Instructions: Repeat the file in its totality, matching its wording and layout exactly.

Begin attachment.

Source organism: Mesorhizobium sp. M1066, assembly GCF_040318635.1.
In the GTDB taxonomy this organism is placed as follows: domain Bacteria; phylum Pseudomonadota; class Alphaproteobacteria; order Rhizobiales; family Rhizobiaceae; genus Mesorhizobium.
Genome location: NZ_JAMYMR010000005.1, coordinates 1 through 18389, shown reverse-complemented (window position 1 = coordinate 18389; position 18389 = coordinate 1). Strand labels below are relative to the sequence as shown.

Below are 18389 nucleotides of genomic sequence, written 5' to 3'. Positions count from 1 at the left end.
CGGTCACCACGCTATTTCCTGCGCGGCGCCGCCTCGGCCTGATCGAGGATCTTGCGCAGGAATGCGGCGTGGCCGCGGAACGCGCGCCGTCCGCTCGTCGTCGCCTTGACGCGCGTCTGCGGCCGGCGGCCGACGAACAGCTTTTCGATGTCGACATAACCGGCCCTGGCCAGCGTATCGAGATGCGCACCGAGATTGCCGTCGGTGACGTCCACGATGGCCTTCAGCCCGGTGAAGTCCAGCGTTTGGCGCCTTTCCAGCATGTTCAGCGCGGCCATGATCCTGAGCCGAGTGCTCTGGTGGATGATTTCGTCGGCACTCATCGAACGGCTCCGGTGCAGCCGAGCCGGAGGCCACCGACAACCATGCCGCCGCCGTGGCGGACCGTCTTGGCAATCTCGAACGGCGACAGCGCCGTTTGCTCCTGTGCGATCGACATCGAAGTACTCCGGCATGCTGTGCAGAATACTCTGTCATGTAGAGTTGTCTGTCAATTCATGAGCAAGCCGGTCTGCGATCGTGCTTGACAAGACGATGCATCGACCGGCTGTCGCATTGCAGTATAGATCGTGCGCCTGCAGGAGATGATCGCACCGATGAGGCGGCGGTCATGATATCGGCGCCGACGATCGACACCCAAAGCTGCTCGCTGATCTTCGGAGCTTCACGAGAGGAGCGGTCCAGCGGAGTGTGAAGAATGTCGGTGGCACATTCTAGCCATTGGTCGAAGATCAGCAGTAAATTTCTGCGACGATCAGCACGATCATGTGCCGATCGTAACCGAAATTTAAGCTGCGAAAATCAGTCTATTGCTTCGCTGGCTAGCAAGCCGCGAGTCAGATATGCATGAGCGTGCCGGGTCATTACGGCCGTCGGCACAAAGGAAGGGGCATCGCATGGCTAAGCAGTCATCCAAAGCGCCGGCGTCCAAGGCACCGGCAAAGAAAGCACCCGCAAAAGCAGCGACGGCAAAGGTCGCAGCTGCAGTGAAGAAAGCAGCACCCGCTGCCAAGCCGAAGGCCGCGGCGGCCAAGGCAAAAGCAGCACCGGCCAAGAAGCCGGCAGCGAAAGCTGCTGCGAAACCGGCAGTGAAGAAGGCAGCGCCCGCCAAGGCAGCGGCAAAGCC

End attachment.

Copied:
Source organism: Mesorhizobium sp. M1066, assembly GCF_040318635.1.
In the GTDB taxonomy this organism is placed as follows: domain Bacteria; phylum Pseudomonadota; class Alphaproteobacteria; order Rhizobiales; family Rhizobiaceae; genus Mesorhizobium.
Genome location: NZ_JAMYMR010000005.1, coordinates 1 through 18389, shown reverse-complemented (window position 1 = coordinate 18389; position 18389 = coordinate 1). Strand labels below are relative to the sequence as shown.

Below are 18389 nucleotides of genomic sequence, written 5' to 3'. Positions count from 1 at the left end.
CGGTCACCACGCTATTTCCTGCGCGGCGCCGCCTCGGCCTGATCGAGGATCTTGCGCAGGAATGCGGCGTGGCCGCGGAACGCGCGCCGTCCGCTCGTCGTCGCCTTGACGCGCGTCTGCGGCCGGCGGCCGACGAACAGCTTTTCGATGTCGACATAACCGGCCCTGGCCAGCGTATCGAGATGCGCACCGAGATTGCCGTCGGTGACGTCCACGATGGCCTTCAGCCCGGTGAAGTCCAGCGTTTGGCGCCTTTCCAGCATGTTCAGCGCGGCCATGATCCTGAGCCGAGTGCTCTGGTGGATGATTTCGTCGGCACTCATCGAACGGCTCCGGTGCAGCCGAGCCGGAGGCCACCGACAACCATGCCGCCGCCGTGGCGGACCGTCTTGGCAATCTCGAACGGCGACAGCGCCGTTTGCTCCTGTGCGATCGACATCGAAGTACTCCGGCATGCTGTGCAGAATACTCTGTCATGTAGAGTTGTCTGTCAATTCATGAGCAAGCCGGTCTGCGATCGTGCTTGACAAGACGATGCATCGACCGGCTGTCGCATTGCAGTATAGATCGTGCGCCTGCAGGAGATGATCGCACCGATGAGGCGGCGGTCATGATATCGGCGCCGACGATCGACACCCAAAGCTGCTCGCTGATCTTCGGAGCTTCACGAGAGGAGCGGTCCAGCGGAGTGTGAAGAATGTCGGTGGCACATTCTAGCCATTGGTCGAAGATCAGCAGTAAATTTCTGCGACGATCAGCACGATCATGTGCCGATCGTAACCGAAATTTAAGCTGCGAAAATCAGTCTATTGCTTCGCTGGCTAGCAAGCCGCGAGTCAGATATGCATGAGCGTGCCGGGTCATTACGGCCGTCGGCACAAAGGAAGGGGCATCGCATGGCTAAGCAGTCATCCAAAGCGCCGGCGTCCAAGGCACCGGCAAAGAAAGCACCCGCAAAAGCAGCGACGGCAAAGGTCGCAGCTGCAGTGAAGAAAGCAGCACCCGCTGCCAAGCCGAAGGCCGCGGCGGCCAAGGCAAAAGCAGCACCGGCCAAGAAGCCGGCAGCGAAAGCTGCTGCGAAACCGGCAGTGAAGAAGGCAGCGCCCGCCAAGGCAGCGGCAAAGCC